I was unable to clearly identify my own fears following the breakup of my first marriage. I was stoic and expressed little emotion. My fears prevented me from getting in touch with my sadness, and my respite was to dive into work, where I could "control" things. It was not until I later identified the fear of being alone that I was able to release much of the heaviness within me.
Conducting a Fear Inquiry
One of the best ways to detect this most tricky of emotions is to do a fear inquiry. When you feel unsettled or anxious, take a moment and think about what you might be afraid of. At first you may conclude there is nothing. Push further. The answer might lie in the pit of your stomach or in a tightened chest or throat.
Recall the day's events as specifically as possible. The fear-invoking event will be lurking in there somewhere. More often than not, it will be something you totally blocked — and why not? It was too painful to deal with. The tendency is to move on to more pleasant things. Is it no wonder that by the end of the day, our fears are so deeply buried within us that we cannot identify them? I have had fear-invoking events that I blocked for weeks at a time until they eventually manifested themselves in strong physical symptoms.
In doing your inquiry, be aware of any anger or resentment you may be harboring. Anger is commonly an aggressive response to our fears, and it, too, invokes controlling actions. Still another sure sign of fear is when you procrastinate in addressing important tasks and challenges. During my financial crisis, it was extremely difficult for me to contact new bankers after my loans had been called. Many times I literally couldn't lift the phone to make the necessary calls. It was not until I could pinpoint and process my deep-rooted fear of financial collapse that I could move forward. Likewise, when you find yourself procrastinating over troubling issues, being able to identify your fears is the first step you need to take.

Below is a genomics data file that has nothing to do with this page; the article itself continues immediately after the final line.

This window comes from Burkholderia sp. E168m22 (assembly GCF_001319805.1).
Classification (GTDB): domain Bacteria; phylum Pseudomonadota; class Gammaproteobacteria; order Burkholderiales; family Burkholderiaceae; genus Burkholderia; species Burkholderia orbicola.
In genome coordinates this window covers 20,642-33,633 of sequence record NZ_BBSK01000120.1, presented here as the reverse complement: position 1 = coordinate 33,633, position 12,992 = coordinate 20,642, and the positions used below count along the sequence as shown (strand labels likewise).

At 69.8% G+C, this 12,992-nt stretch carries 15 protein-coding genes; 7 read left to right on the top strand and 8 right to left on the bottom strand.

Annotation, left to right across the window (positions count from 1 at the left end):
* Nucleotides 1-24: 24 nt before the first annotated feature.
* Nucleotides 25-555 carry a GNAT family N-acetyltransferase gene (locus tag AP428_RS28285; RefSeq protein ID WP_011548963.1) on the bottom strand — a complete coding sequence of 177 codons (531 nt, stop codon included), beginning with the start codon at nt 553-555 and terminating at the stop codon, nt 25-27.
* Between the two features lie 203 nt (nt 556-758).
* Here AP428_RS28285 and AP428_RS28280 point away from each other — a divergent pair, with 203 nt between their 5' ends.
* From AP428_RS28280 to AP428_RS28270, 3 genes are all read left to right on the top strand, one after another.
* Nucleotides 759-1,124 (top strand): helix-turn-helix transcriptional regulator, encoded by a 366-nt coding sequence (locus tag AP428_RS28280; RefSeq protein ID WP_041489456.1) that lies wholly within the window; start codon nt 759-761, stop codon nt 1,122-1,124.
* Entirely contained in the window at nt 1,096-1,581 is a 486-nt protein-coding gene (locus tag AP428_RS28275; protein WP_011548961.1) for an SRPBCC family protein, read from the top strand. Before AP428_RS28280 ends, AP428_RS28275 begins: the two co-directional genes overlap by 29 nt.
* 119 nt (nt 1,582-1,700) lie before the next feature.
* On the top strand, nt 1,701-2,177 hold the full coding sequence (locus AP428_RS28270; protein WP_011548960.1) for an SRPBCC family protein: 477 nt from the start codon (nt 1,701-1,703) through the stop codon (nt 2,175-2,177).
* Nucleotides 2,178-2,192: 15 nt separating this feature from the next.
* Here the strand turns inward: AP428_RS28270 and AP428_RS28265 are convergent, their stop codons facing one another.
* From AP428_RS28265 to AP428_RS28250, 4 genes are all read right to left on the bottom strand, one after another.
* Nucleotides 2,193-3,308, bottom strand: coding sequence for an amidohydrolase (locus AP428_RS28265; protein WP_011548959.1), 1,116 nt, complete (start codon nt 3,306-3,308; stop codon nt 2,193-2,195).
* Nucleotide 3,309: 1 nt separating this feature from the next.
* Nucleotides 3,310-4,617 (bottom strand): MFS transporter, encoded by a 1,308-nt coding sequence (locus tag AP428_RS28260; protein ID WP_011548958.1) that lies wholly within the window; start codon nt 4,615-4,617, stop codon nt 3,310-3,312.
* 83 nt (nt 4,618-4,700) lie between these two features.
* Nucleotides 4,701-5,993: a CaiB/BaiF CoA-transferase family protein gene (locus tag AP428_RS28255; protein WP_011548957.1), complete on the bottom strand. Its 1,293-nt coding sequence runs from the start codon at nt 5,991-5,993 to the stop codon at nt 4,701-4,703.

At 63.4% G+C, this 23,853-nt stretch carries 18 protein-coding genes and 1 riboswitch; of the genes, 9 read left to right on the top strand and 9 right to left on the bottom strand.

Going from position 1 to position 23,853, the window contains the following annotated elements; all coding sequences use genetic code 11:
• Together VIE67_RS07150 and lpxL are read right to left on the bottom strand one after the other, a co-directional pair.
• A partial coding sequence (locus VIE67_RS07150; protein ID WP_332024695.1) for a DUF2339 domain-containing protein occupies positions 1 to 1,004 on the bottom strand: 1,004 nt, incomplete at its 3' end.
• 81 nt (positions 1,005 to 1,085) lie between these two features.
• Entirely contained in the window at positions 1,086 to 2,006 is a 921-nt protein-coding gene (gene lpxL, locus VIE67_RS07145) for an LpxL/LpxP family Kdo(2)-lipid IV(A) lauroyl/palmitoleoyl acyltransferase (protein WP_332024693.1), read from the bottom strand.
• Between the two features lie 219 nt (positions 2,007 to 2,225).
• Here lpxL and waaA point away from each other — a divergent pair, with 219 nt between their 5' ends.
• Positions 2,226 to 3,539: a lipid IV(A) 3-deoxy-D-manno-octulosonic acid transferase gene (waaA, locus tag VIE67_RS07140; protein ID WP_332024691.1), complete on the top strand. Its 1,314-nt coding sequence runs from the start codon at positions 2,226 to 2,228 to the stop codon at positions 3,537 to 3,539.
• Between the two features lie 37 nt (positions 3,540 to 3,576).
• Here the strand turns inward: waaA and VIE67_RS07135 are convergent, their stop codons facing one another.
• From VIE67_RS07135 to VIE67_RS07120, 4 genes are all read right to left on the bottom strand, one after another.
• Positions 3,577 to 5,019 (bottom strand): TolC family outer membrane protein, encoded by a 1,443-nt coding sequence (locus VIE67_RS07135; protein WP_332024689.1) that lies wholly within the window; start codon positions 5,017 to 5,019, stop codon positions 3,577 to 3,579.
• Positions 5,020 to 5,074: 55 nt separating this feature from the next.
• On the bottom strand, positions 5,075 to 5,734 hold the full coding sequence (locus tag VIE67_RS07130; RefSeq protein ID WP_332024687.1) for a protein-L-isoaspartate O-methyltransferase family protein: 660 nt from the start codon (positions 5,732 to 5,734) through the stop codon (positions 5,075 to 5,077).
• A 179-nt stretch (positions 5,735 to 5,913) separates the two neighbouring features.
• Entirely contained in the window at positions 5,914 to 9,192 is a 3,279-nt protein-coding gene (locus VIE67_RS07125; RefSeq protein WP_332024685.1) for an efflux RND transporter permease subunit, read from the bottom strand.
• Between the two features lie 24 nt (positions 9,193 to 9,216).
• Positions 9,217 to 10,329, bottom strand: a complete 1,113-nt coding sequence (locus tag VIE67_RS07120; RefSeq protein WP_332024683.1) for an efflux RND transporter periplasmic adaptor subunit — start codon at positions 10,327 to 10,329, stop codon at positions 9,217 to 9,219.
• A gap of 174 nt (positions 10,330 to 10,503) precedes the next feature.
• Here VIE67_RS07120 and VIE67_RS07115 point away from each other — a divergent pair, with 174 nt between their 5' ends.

Confronting Your Fears
Once you have a clearer understanding of your fears, the next step is to confront them. Move "closer" to them. Embrace them. Listen to their concerns and apprehensions. Doing this takes true courage, for at this juncture the easiest thing for us is to deflect those fears. However, I can tell you with confidence that if you are able to so "honor" your fears, if only for a short while, their tentacles will begin to loosen their grip and you will experience immediate relief.
Confronting fears requires that you focus on what is truly causing them and then that you stay in the moment with whatever truths are revealed to you. Any method or format you choose to do this in is fine. You will find that the more you confront your fears, the less daunting they become. That is because you strip away the fantasies our minds are so adept at creating. Think of it as wearing a scary mask at Halloween. It is the mask that is frightening, not what is beneath it.